Several popular tourist spots in the nation’s capital were defaced last month. The base of the statue in the Lincoln Memorial, a pipe organ at Washington National Cathedral, and statues outside the Smithsonian Castle were spattered indiscriminately with green paint. People across the country were appalled.
Last week, New York City police got a report that a statue of Jackie Robinson, the first black player in Major League Baseball’s modern era, had been spray-painted in Brooklyn with racist graffiti. At the base of the statue that depicts white Brooklyn Dodgers teammate Pee Wee Reese putting his arm around Mr. Robinson, a vandal scribbled racial epithets, anti-Semitic rants, and pro-Hitler graffiti.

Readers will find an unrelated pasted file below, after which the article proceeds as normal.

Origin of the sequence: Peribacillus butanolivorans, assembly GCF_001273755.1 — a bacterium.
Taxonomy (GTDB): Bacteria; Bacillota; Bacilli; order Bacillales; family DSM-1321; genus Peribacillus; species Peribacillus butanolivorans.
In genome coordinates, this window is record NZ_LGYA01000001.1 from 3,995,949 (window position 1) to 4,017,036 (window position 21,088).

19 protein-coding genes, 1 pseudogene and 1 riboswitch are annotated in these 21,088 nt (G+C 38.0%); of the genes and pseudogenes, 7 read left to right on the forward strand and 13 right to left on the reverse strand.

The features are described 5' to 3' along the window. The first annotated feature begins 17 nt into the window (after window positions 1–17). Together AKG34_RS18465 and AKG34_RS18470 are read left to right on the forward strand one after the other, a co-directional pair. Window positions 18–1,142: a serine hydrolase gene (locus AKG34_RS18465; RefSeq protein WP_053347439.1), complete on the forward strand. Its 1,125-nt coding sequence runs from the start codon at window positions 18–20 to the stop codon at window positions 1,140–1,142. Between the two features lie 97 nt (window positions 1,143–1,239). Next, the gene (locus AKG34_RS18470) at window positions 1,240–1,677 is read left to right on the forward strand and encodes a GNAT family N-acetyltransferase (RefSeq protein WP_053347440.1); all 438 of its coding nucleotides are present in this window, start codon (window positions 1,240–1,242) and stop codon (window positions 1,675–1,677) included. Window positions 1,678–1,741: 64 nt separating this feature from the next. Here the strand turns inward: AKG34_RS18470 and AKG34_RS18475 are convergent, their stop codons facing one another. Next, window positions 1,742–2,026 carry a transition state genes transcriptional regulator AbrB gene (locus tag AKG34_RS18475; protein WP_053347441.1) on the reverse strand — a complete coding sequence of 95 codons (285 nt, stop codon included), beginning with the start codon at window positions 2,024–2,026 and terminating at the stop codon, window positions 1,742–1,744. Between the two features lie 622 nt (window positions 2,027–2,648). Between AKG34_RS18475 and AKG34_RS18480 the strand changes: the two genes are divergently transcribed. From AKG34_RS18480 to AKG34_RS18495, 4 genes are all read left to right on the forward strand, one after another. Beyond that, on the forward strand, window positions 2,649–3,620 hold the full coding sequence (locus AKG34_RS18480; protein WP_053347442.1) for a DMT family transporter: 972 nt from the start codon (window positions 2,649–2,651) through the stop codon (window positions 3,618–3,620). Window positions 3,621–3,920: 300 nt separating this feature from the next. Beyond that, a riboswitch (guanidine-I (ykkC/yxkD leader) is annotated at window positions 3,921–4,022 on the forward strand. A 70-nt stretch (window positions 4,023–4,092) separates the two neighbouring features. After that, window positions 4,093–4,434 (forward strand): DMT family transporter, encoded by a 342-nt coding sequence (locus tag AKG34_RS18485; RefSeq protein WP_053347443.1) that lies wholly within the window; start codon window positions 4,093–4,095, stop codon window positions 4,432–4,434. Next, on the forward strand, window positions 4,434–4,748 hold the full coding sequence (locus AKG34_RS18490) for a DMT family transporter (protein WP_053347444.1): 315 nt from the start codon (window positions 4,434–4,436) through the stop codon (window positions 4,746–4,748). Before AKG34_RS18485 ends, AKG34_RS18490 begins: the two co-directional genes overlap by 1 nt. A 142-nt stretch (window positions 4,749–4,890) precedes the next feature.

Although the incidents do not appear to be related, both raised public ire. In Washington, police arrested and charged a 58-year-old woman. In New York, a $50,000 reward is offered for information leading to the conviction of those who committed the vandalism.
The objects of the crimes in both cities have been cleaned, but the outrage over their desecration is still raw. If the intent of the Brooklyn vandal was to undermine the interracial friendship symbolized by the statue, it failed. If the Washington vandal meant to send some kind of anti-Lincoln or anti-church message, it’s hard to know what it was.
These public icons tell stories of America and symbolize its principles. Those who deface them commit a crime against not just property but also the nation’s values — and must be dealt with firmly.
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